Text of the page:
Sweet Potato Consumption Can Heal Inflammation

sweet potato

The sweet potato: high in fiber and inflammation-fighter!

Sweet potatoes are high in fiber, nutrients and starchy carbohydrates—they can also help heal inflammation, according to naturopathic expert, Dr. Trevor Cates.  In a recent tweet to her nearly 15,000 followers, Cates mentioned:  “Heal #inflammation with #Sweet #Potato …”

Dr. Cates’ tweet supports a recent study that suggests purple sweet potato leaf extract can reduce inflammation.

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Purple Sweet Potato Leaves, Inflammation and Fat Cells

The study, published in the peer-reviewed journal Evidence-Based Complementary and Alternative Medicine, first looks at the health benefits of purple sweet potato leaves. They are grown in Taiwan and considered to be healthy vegetables! They are rich in flavonoids and can be used to prevent metabolic syndrome (after boiling them in water). Since their efficiency was yet verified, researchers looked at the effect of purple sweet potato leaves on adipocytes (aka fat cells).

Treating differentiated cells with purple sweet potato leaves caused a dose-dependent decrease in the number of fat cells. Researchers also discovered that purple sweet potato leaves not only induced “cell-death” on these cells but they also downregulated inflammation-associated genes.

Sweet Potatoes: Nutrition Facts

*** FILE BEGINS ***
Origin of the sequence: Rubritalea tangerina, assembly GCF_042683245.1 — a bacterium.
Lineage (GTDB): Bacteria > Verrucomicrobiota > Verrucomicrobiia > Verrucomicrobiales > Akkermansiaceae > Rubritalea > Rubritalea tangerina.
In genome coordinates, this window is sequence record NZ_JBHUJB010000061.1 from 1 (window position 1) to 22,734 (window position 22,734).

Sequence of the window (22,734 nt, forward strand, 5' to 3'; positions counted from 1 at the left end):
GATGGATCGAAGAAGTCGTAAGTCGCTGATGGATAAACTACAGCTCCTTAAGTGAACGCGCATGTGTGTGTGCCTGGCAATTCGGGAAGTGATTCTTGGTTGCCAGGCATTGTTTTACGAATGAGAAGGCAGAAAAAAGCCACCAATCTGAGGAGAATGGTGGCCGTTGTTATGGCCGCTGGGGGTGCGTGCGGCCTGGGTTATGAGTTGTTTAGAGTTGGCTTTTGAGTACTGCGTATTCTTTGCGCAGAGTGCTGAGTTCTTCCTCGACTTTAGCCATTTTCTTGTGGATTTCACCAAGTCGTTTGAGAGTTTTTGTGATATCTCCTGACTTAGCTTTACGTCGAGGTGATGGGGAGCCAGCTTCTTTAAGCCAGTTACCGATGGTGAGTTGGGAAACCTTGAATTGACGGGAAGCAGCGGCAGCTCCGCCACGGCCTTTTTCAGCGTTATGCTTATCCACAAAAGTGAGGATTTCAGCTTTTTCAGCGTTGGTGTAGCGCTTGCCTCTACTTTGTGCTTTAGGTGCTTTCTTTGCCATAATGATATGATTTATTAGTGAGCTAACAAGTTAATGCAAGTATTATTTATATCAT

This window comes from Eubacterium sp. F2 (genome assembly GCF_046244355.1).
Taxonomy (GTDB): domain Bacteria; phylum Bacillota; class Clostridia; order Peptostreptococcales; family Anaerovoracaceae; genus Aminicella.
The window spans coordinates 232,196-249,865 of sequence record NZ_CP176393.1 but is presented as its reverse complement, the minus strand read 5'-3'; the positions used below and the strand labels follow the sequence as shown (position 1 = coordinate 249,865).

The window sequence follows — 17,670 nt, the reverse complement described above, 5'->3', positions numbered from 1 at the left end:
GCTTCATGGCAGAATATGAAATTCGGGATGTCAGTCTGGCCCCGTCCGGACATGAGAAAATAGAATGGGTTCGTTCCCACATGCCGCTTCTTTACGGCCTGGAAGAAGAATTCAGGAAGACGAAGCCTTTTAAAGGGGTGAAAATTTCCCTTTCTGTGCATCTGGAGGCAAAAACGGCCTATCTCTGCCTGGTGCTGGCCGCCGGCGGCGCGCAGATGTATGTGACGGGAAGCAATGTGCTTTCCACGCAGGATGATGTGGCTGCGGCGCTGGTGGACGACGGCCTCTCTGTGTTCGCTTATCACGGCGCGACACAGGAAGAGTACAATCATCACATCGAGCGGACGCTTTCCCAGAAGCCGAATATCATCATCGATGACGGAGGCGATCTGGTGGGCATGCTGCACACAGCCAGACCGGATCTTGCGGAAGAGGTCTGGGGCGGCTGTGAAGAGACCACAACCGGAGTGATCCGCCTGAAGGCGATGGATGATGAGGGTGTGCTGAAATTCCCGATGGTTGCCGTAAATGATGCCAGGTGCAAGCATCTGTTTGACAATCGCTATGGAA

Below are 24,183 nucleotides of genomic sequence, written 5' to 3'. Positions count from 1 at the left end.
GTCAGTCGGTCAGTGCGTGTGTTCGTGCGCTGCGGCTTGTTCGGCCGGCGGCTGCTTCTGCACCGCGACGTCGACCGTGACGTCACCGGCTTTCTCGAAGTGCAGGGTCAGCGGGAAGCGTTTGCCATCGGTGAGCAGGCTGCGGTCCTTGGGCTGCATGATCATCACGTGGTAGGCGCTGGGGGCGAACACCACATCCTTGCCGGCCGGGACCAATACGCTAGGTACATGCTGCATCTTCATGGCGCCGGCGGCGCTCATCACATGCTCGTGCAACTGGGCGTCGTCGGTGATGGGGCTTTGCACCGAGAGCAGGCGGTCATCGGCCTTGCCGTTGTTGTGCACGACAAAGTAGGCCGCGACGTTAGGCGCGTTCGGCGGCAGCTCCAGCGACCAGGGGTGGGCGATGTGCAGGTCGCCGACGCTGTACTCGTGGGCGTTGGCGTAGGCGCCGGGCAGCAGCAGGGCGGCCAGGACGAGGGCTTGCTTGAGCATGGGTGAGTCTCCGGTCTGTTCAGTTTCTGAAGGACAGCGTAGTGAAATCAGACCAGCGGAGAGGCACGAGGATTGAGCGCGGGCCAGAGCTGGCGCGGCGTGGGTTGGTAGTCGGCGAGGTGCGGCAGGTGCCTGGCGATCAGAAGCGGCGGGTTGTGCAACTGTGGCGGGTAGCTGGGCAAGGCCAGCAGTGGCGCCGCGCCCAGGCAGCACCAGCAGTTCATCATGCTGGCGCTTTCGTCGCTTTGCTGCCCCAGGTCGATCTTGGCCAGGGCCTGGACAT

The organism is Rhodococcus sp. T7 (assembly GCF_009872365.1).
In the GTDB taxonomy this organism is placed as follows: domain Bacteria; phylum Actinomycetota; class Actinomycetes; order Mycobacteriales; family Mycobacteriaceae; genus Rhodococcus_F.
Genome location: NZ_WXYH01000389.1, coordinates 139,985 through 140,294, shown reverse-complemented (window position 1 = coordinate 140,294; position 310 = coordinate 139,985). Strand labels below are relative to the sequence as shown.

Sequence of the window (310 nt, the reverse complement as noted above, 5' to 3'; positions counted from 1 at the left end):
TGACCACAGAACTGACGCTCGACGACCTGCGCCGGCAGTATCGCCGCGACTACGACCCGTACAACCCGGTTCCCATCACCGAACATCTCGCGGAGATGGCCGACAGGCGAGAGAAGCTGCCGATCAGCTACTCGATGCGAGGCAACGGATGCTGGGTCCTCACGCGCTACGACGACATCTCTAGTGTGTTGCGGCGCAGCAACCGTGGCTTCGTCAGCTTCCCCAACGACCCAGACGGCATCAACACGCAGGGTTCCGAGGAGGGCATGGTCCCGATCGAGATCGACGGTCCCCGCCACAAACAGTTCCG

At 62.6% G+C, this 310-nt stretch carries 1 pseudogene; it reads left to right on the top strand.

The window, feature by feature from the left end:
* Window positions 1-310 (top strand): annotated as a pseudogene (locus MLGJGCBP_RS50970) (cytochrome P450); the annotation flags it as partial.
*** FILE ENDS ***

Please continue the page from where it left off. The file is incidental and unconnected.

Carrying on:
A sweet potato contains 77 percent water, approximately 20 percent carbohydrates, 1.6 percent of protein and three percent of fiber. One sweet potato (approximately 100 grams) contains the following:

Calories 86
Water 77 %
Protein 1.6 grams
Carbs 20.1 grams
Sugar 4.2 grams
Fiber 3 grams
Fat 0.1 grams
Saturated Fat 0.02 grams
Monounsaturated Fat 0 grams
Polyunsaturated Fat 0.01 grams

When choosing a sweet potato, choose one that is small to medium in size (they are said to be sweeter when compared to the “starchier” large sweet potatoes.) Make sure the skin is smooth, even and rich in color. Don’t store your sweet potatoes in the fridge, place them in dry, cool places (i.e. a pantry). They can be stores for up to two weeks before spoiling.

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Sources for Today’s Article:

Dr. Trevor Cates Twitter. 10:56 p.m. – 20 Mar 2016.
https://twitter.com/drtcates/status/711793473335246849

Lee, S.L., “Purple Sweet Potato Leaf Extract Induces Apoptosis and Reduces Inflammatory Adipokine Expression in 3T3-L1 Differentiated Adipocytes,” Evidence-Based Complementary and Alternative Medicine, 2015:126302. doi: 10.1155/2015/126302.

“Sweet Potatoes and Yams,” SNAP-Ed web site; https://snaped.fns.usda.gov/nutrition-through-seasons/seasonal-produce/sweet-potatoes-and-yams, last accessed March 21, 2016.